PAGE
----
|The last day of the 2009 Annual Partnering Event began with a short video documenting the participants’ impressions of the event, as well as their aspirations for the future of their projects [Please click here to learn more about Europe INNOVA projects]. One of the many interesting points raised by the participants was that the Europe INNOVA projects were of course important but the most important aspect in these projects were the people. Emiliano Duch, the CEO of Competitiveness.com explained that: “The European Union has been promoting clusters for some time and there has been an incredible impact and it is now mainstream in policy in nearly every EU country. The next step is to ensure these clusters are producing excellence, competitiveness and innovation and that is not unattainable. Europe can lead and for SMEs this will be facilitated by becoming part of clusters”.|
Christophe Guichard, Policy Officer from the ‘Support for Innovation’ Unit at DG Enterprise and Industry, started the main business of the day. He presented the rationale behind the public consultation on the effectiveness of innovation support in Europe. The idea to undertake this consultation was inspired by the wish to better understand what needed to be done to improve the effectiveness of innovation support in the EU. It was felt that there may a duplication of efforts at Community, national and regional levels and the perceptions of companies and that public innovation support had a too low impact. In the light of these concerns, the three main objectives of the public consultations were to:
• Improve the effectiveness of innovation support, by better addressing the needs of innovative SMEs;
• Better prioritise the actions to be launched at the Community level; and
• Provide guidance to the Members States to help them re-assess their innovation support mechanisms.
The results of the public consultations were analysed and subsequently used in preparing a recent Commission Staff Working Paper ‘Making public support for innovation in the EU more effective: Lessons learnt from a public consultation for action at Community level’, which was published officially on 9 September 2009.
Enrico Correia Neves, CEO and Founder, INNOVA Europe provided an informal commentary on the main results of the public consultation. In terms of robustness, the sample size included responses from 792 companies and 428 stakeholders. In his view, this compared very favourably with the level of responses to the recent consultations on the Small Business Act (2008) and on the ERA Green Paper (2007). It was also noted that a large proportion of the respondents came from the Europe Enterprise network. This provided a certain degree of quality assurance, as there was a predominance of responses from EU specialists.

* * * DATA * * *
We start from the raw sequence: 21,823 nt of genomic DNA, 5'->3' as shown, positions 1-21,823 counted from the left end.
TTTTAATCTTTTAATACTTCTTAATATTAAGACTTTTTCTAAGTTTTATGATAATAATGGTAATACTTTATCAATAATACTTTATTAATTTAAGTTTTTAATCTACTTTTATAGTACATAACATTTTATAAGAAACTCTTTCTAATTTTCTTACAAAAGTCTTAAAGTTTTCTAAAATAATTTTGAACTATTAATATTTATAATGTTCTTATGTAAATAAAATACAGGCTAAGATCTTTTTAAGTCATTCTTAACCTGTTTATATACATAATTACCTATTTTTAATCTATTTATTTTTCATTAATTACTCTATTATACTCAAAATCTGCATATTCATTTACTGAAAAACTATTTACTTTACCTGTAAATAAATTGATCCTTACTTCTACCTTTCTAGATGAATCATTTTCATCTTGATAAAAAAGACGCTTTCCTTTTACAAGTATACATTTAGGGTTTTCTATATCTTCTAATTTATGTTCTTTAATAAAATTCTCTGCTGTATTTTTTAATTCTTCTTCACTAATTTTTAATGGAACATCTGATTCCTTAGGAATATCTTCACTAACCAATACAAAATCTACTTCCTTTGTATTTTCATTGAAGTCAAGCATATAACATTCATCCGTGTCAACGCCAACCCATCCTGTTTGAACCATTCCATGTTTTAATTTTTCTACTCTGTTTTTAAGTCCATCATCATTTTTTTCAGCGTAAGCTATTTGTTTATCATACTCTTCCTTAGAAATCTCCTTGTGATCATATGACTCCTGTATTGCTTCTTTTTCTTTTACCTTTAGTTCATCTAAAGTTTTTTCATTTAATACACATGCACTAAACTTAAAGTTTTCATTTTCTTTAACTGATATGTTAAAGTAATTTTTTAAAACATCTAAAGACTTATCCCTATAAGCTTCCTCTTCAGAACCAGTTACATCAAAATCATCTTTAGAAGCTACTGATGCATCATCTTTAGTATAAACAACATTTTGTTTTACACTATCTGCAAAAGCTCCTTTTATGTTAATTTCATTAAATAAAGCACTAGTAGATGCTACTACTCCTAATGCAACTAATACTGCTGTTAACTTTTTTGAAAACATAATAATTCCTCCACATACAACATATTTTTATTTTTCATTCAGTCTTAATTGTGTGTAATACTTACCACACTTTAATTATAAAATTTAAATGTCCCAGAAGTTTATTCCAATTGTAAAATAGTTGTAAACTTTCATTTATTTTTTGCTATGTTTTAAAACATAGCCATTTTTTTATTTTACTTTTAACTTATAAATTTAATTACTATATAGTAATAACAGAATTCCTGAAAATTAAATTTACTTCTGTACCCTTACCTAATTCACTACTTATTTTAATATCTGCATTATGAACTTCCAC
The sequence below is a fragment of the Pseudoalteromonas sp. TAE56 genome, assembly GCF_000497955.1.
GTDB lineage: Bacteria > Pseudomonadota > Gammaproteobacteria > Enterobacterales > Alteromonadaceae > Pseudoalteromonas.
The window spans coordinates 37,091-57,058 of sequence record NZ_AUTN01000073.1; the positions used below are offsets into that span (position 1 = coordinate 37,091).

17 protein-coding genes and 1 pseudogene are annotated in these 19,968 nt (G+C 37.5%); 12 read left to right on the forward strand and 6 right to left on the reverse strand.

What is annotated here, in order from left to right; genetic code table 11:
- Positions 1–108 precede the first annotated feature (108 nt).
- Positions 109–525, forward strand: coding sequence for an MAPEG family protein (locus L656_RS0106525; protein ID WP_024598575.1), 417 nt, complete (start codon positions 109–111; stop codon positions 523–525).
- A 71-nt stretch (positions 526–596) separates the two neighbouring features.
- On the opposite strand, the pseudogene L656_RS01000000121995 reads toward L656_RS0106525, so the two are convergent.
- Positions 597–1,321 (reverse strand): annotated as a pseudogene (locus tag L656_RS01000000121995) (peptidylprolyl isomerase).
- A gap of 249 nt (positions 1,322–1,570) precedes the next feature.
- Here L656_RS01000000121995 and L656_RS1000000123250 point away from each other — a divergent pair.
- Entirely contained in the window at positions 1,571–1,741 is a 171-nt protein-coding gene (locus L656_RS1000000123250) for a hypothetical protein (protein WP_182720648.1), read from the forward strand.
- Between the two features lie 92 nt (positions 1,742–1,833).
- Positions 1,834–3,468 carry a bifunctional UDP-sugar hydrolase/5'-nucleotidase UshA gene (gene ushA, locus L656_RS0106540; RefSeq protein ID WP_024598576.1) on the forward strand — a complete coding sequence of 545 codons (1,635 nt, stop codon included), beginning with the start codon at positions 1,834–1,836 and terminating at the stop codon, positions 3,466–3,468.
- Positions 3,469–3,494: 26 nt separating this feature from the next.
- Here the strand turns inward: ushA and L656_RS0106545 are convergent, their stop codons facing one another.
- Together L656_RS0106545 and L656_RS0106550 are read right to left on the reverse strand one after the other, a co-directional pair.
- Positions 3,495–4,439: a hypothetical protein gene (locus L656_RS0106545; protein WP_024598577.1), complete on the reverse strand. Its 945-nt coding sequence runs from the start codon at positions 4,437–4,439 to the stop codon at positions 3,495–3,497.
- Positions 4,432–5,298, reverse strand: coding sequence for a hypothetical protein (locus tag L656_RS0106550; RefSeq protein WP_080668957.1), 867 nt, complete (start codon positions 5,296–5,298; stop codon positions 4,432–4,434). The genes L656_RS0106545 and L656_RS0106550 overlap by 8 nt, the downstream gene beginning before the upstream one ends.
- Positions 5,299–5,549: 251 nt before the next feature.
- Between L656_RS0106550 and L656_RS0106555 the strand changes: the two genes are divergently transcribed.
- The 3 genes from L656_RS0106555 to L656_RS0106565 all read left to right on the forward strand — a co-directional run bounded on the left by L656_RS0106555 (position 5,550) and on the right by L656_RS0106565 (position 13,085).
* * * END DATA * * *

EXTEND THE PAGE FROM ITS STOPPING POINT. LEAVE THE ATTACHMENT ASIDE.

One of the key findings to emerge was that companies receiving public support did apparently not view it as being instrumental to their innovation activities. There was also a gap between what enterprises expected to get as innovation support and what they actually received. In addition, four out of every five innovation services providers considered that there was a need to improve existing support mechanisms. Despite different point of views on the interpretation of the results, there was a clear need to increase the effectiveness of public support for innovation.
Jørgen Rosted, Development Director at FORA, then presented the main findings of a recent report ‘A new nature of innovation,’ which had been prepared as contribution to a new OECD innovation strategy to be presented in spring 2010. He identified as new drivers of innovation co-creation, global knowledge sourcing and collaborative networks, global challenges and public sector challenges, especially the pressure on the public sector to create new business opportunities. His opinion was that to make a difference companies must listen to, and dialogue with, customers. They also needed to be transparent, giving the customers access to all kind of information, platforms and company systems and evaluating the risk with them.
The last presentation on the Baltic Sea Region (BSR) Strategy was delivered by Anders Lindholm, a Programme Officer from DG Regional Policy. He underlined the importance of scaling up and focusing on the introduction of novel approaches into mainstream programmes through a top-down strategy, as achieved by the BSR INNO-Net on clusters, which contributed substantially to the preparation of this strategy. He announced that a similar approach would be followed for the Danube regions in 2010.